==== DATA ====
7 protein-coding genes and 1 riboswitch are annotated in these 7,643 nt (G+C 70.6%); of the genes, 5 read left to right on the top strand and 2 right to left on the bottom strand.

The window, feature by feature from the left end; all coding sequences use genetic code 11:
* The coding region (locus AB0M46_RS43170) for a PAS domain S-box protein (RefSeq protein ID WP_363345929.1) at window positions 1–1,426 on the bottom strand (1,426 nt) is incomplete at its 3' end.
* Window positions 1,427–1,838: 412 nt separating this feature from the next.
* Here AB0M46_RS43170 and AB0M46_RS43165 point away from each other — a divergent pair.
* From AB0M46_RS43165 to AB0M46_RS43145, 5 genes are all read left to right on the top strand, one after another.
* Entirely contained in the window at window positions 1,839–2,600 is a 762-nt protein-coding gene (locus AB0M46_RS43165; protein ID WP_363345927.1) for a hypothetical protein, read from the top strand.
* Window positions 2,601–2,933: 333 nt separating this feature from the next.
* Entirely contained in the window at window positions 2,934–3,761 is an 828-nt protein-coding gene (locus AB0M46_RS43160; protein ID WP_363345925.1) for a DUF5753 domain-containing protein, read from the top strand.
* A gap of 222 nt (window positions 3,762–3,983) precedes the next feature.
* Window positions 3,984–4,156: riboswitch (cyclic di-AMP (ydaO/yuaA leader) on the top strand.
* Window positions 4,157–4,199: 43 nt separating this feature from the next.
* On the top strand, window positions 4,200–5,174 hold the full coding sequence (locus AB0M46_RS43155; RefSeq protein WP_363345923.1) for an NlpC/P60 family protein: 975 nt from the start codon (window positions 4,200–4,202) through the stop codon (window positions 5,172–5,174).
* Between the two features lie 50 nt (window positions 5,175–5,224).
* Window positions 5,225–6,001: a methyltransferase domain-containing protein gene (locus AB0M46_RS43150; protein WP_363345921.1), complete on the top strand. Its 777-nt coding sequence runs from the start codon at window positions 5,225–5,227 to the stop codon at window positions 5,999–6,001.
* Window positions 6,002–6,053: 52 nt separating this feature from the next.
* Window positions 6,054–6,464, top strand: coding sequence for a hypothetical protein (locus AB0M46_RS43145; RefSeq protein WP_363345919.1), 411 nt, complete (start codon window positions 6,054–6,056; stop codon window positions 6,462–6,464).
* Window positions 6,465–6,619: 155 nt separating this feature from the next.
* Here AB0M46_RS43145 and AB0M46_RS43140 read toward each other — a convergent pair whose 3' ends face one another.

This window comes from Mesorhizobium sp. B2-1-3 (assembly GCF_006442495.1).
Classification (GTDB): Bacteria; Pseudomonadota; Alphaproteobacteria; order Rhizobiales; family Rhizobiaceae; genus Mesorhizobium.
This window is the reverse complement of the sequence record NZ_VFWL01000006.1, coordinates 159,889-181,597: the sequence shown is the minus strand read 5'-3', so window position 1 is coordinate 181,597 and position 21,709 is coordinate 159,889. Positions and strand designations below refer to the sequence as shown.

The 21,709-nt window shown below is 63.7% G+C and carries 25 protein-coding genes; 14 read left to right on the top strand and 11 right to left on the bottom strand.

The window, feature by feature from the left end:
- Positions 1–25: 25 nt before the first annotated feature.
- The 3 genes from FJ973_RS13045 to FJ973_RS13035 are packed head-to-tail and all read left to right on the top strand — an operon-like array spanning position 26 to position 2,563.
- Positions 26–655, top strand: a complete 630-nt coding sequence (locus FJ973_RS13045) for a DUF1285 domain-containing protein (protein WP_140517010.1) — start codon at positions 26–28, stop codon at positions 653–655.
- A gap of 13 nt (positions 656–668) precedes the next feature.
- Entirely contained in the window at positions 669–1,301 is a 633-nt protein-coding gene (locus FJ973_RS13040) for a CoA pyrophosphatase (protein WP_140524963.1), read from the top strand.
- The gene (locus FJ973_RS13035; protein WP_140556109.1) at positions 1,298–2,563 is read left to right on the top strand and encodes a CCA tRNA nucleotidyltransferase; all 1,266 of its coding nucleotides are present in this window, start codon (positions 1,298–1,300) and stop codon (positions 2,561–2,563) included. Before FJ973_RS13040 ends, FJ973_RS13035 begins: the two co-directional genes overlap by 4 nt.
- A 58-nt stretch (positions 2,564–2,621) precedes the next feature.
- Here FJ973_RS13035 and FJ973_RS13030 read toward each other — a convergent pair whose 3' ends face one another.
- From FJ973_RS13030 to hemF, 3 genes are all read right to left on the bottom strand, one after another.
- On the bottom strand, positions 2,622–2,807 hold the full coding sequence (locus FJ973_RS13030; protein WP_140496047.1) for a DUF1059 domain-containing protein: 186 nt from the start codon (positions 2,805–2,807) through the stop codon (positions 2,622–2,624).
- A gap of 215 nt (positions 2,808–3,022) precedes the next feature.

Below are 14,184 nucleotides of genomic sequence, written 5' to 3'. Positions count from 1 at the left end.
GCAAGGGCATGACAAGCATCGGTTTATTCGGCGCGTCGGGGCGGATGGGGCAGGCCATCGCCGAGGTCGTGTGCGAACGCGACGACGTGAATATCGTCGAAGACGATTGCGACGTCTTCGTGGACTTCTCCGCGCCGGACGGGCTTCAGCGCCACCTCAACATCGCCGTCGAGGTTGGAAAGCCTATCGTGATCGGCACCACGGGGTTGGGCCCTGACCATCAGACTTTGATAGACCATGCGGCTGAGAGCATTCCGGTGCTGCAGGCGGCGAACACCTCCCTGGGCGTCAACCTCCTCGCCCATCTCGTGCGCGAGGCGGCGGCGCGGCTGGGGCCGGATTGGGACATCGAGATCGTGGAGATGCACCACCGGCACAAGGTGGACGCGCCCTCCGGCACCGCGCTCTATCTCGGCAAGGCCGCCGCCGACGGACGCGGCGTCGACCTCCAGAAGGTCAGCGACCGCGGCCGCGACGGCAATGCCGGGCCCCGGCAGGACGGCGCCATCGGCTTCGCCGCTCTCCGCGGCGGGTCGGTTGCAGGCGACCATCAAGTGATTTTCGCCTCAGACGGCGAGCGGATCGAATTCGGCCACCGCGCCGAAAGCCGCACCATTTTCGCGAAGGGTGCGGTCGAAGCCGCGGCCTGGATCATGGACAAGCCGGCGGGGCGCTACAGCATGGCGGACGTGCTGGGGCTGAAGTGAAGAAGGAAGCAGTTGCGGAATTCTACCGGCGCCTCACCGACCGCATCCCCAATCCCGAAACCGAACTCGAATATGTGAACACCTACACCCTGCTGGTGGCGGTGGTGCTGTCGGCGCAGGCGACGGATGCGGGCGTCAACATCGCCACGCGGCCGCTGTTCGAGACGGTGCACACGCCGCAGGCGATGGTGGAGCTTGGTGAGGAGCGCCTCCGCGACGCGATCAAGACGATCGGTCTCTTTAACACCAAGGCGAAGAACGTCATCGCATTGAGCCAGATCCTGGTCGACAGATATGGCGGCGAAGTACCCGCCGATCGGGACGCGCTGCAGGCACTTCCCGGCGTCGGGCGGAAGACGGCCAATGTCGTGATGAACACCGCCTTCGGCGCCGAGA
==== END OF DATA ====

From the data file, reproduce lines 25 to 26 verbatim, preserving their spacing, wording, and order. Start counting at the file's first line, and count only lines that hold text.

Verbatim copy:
- Positions 1–25: 25 nt before the first annotated feature.
- The 3 genes from FJ973_RS13045 to FJ973_RS13035 are packed head-to-tail and all read left to right on the top strand — an operon-like array spanning position 26 to position 2,563.